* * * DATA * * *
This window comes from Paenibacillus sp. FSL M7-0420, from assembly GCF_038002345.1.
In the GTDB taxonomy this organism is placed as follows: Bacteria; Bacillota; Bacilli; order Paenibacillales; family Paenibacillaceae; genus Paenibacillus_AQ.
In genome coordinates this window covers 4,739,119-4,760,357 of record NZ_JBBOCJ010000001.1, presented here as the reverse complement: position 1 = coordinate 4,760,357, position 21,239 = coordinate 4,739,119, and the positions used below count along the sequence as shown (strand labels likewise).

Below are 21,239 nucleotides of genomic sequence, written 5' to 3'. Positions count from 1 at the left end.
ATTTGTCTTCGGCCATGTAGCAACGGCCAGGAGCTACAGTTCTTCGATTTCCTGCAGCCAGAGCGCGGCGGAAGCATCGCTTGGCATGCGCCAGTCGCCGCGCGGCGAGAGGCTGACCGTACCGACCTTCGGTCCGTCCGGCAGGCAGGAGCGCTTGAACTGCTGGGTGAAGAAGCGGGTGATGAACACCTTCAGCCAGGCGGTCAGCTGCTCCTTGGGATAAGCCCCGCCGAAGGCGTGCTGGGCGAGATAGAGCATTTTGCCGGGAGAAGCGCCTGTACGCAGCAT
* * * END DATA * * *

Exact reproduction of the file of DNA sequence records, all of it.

This window comes from Paenibacillus sp. FSL M7-0420, from assembly GCF_038002345.1.
In the GTDB taxonomy this organism is placed as follows: Bacteria; Bacillota; Bacilli; order Paenibacillales; family Paenibacillaceae; genus Paenibacillus_AQ.
In genome coordinates this window covers 4,739,119-4,760,357 of record NZ_JBBOCJ010000001.1, presented here as the reverse complement: position 1 = coordinate 4,760,357, position 21,239 = coordinate 4,739,119, and the positions used below count along the sequence as shown (strand labels likewise).

Below are 21,239 nucleotides of genomic sequence, written 5' to 3'. Positions count from 1 at the left end.
ATTTGTCTTCGGCCATGTAGCAACGGCCAGGAGCTACAGTTCTTCGATTTCCTGCAGCCAGAGCGCGGCGGAAGCATCGCTTGGCATGCGCCAGTCGCCGCGCGGCGAGAGGCTGACCGTACCGACCTTCGGTCCGTCCGGCAGGCAGGAGCGCTTGAACTGCTGGGTGAAGAAGCGGGTGATGAACACCTTCAGCCAGGCGGTCAGCTGCTCCTTGGGATAAGCCCCGCCGAAGGCGTGCTGGGCGAGATAGAGCATTTTGCCGGGAGAAGCGCCTGTACGCAGCAT